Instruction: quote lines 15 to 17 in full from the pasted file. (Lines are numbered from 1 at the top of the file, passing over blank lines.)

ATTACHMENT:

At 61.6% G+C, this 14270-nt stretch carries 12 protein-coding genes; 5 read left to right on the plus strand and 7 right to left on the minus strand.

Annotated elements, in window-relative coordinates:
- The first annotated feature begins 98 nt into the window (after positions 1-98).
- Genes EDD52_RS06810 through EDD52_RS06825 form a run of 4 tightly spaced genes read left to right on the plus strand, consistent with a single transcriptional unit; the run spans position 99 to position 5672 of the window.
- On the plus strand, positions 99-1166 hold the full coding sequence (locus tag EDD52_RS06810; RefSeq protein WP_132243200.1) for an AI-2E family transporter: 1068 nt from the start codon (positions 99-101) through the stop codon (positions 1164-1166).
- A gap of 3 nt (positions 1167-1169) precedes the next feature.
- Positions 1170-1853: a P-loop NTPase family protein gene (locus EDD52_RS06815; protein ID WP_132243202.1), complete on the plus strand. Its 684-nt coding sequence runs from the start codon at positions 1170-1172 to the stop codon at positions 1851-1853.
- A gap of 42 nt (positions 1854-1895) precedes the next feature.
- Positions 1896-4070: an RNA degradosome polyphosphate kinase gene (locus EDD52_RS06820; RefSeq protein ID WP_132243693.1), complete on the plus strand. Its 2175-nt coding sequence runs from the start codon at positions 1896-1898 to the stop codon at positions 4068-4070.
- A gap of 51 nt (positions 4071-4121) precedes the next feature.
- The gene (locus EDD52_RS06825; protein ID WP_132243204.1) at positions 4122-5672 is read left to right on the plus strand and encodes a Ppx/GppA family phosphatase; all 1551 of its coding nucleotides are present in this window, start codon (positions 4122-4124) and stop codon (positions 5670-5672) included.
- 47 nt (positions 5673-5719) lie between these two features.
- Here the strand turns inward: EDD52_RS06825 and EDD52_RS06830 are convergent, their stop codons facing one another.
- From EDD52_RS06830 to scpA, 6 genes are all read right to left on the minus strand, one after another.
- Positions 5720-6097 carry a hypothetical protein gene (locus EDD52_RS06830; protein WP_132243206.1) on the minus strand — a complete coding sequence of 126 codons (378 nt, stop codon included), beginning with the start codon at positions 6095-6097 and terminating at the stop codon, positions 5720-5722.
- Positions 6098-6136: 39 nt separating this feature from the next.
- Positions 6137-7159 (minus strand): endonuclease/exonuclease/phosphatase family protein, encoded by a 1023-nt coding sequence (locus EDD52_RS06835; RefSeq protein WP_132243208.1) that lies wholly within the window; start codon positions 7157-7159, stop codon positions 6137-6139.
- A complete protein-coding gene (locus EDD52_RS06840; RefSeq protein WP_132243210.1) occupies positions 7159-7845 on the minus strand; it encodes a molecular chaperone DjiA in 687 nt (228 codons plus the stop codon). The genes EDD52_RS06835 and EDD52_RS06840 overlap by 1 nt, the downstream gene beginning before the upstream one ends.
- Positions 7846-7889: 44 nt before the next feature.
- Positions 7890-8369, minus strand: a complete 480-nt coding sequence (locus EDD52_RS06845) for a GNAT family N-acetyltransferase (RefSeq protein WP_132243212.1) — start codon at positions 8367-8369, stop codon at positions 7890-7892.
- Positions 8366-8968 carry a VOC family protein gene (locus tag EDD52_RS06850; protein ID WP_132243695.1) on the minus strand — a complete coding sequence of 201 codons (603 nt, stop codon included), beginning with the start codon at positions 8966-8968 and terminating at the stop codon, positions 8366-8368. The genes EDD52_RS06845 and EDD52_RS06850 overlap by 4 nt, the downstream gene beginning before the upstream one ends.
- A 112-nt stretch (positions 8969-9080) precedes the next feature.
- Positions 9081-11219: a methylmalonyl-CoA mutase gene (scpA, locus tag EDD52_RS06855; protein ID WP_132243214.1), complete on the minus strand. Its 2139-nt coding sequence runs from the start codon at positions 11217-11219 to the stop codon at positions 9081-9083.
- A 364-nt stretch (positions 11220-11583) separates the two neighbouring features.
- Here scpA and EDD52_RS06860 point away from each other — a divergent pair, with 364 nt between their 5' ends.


- Positions 5720-6097 carry a hypothetical protein gene (locus EDD52_RS06830; protein WP_132243206.1) on the minus strand — a complete coding sequence of 126 codons (378 nt, stop codon included), beginning with the start codon at positions 6095-6097 and terminating at the stop codon, positions 5720-5722.
- Positions 6098-6136: 39 nt separating this feature from the next.
- Positions 6137-7159 (minus strand): endonuclease/exonuclease/phosphatase family protein, encoded by a 1023-nt coding sequence (locus EDD52_RS06835; RefSeq protein WP_132243208.1) that lies wholly within the window; start codon positions 7157-7159, stop codon positions 6137-6139.